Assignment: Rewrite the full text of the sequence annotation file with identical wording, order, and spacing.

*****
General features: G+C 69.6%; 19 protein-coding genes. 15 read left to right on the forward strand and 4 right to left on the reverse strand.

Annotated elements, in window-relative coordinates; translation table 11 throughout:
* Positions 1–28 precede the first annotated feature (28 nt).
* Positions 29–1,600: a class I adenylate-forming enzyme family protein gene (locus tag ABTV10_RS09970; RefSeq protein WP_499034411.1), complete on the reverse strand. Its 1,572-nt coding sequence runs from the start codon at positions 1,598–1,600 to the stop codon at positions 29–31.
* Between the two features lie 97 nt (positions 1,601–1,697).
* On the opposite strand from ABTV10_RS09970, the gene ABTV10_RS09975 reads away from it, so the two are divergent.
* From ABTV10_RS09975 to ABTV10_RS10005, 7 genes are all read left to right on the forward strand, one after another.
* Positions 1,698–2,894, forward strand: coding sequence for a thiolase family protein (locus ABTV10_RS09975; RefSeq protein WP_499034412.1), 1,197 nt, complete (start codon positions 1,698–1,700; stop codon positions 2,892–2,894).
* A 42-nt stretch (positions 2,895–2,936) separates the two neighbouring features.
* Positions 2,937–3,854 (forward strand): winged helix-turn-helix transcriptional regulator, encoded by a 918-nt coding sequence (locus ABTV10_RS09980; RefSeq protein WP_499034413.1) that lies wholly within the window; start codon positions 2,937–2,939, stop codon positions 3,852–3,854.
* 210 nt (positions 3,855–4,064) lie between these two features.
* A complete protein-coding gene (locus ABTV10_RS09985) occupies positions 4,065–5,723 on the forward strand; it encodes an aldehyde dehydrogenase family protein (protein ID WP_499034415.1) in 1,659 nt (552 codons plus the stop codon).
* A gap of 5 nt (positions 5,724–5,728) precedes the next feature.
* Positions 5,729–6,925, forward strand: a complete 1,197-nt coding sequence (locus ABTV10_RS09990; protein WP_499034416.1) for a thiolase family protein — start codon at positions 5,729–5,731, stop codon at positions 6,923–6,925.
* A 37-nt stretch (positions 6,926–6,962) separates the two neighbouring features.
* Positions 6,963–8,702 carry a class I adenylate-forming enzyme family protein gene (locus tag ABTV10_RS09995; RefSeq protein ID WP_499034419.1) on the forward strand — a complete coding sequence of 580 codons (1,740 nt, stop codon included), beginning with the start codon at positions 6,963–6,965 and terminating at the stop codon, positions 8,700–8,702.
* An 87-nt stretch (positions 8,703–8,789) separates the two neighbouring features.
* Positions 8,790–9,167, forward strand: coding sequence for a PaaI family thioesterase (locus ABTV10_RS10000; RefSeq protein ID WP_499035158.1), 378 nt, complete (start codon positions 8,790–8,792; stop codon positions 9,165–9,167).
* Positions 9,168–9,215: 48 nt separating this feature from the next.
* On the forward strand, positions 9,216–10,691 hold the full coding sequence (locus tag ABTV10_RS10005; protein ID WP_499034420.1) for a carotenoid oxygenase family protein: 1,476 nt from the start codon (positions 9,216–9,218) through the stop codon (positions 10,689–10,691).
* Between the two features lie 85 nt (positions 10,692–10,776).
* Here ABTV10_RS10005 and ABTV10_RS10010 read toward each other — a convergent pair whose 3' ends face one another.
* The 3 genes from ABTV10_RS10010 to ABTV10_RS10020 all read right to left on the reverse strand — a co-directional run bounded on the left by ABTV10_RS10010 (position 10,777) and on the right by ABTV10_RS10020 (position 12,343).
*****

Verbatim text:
General features: G+C 69.6%; 19 protein-coding genes. 15 read left to right on the forward strand and 4 right to left on the reverse strand.

Annotated elements, in window-relative coordinates; translation table 11 throughout:
* Positions 1–28 precede the first annotated feature (28 nt).
* Positions 29–1,600: a class I adenylate-forming enzyme family protein gene (locus tag ABTV10_RS09970; RefSeq protein WP_499034411.1), complete on the reverse strand. Its 1,572-nt coding sequence runs from the start codon at positions 1,598–1,600 to the stop codon at positions 29–31.
* Between the two features lie 97 nt (positions 1,601–1,697).
* On the opposite strand from ABTV10_RS09970, the gene ABTV10_RS09975 reads away from it, so the two are divergent.
* From ABTV10_RS09975 to ABTV10_RS10005, 7 genes are all read left to right on the forward strand, one after another.
* Positions 1,698–2,894, forward strand: coding sequence for a thiolase family protein (locus ABTV10_RS09975; RefSeq protein WP_499034412.1), 1,197 nt, complete (start codon positions 1,698–1,700; stop codon positions 2,892–2,894).
* A 42-nt stretch (positions 2,895–2,936) separates the two neighbouring features.
* Positions 2,937–3,854 (forward strand): winged helix-turn-helix transcriptional regulator, encoded by a 918-nt coding sequence (locus ABTV10_RS09980; RefSeq protein WP_499034413.1) that lies wholly within the window; start codon positions 2,937–2,939, stop codon positions 3,852–3,854.
* 210 nt (positions 3,855–4,064) lie between these two features.
* A complete protein-coding gene (locus ABTV10_RS09985) occupies positions 4,065–5,723 on the forward strand; it encodes an aldehyde dehydrogenase family protein (protein ID WP_499034415.1) in 1,659 nt (552 codons plus the stop codon).
* A gap of 5 nt (positions 5,724–5,728) precedes the next feature.
* Positions 5,729–6,925, forward strand: a complete 1,197-nt coding sequence (locus ABTV10_RS09990; protein WP_499034416.1) for a thiolase family protein — start codon at positions 5,729–5,731, stop codon at positions 6,923–6,925.
* A 37-nt stretch (positions 6,926–6,962) separates the two neighbouring features.
* Positions 6,963–8,702 carry a class I adenylate-forming enzyme family protein gene (locus tag ABTV10_RS09995; RefSeq protein ID WP_499034419.1) on the forward strand — a complete coding sequence of 580 codons (1,740 nt, stop codon included), beginning with the start codon at positions 6,963–6,965 and terminating at the stop codon, positions 8,700–8,702.
* An 87-nt stretch (positions 8,703–8,789) separates the two neighbouring features.
* Positions 8,790–9,167, forward strand: coding sequence for a PaaI family thioesterase (locus ABTV10_RS10000; RefSeq protein ID WP_499035158.1), 378 nt, complete (start codon positions 8,790–8,792; stop codon positions 9,165–9,167).
* Positions 9,168–9,215: 48 nt separating this feature from the next.
* On the forward strand, positions 9,216–10,691 hold the full coding sequence (locus tag ABTV10_RS10005; protein ID WP_499034420.1) for a carotenoid oxygenase family protein: 1,476 nt from the start codon (positions 9,216–9,218) through the stop codon (positions 10,689–10,691).
* Between the two features lie 85 nt (positions 10,692–10,776).
* Here ABTV10_RS10005 and ABTV10_RS10010 read toward each other — a convergent pair whose 3' ends face one another.
* The 3 genes from ABTV10_RS10010 to ABTV10_RS10020 all read right to left on the reverse strand — a co-directional run bounded on the left by ABTV10_RS10010 (position 10,777) and on the right by ABTV10_RS10020 (position 12,343).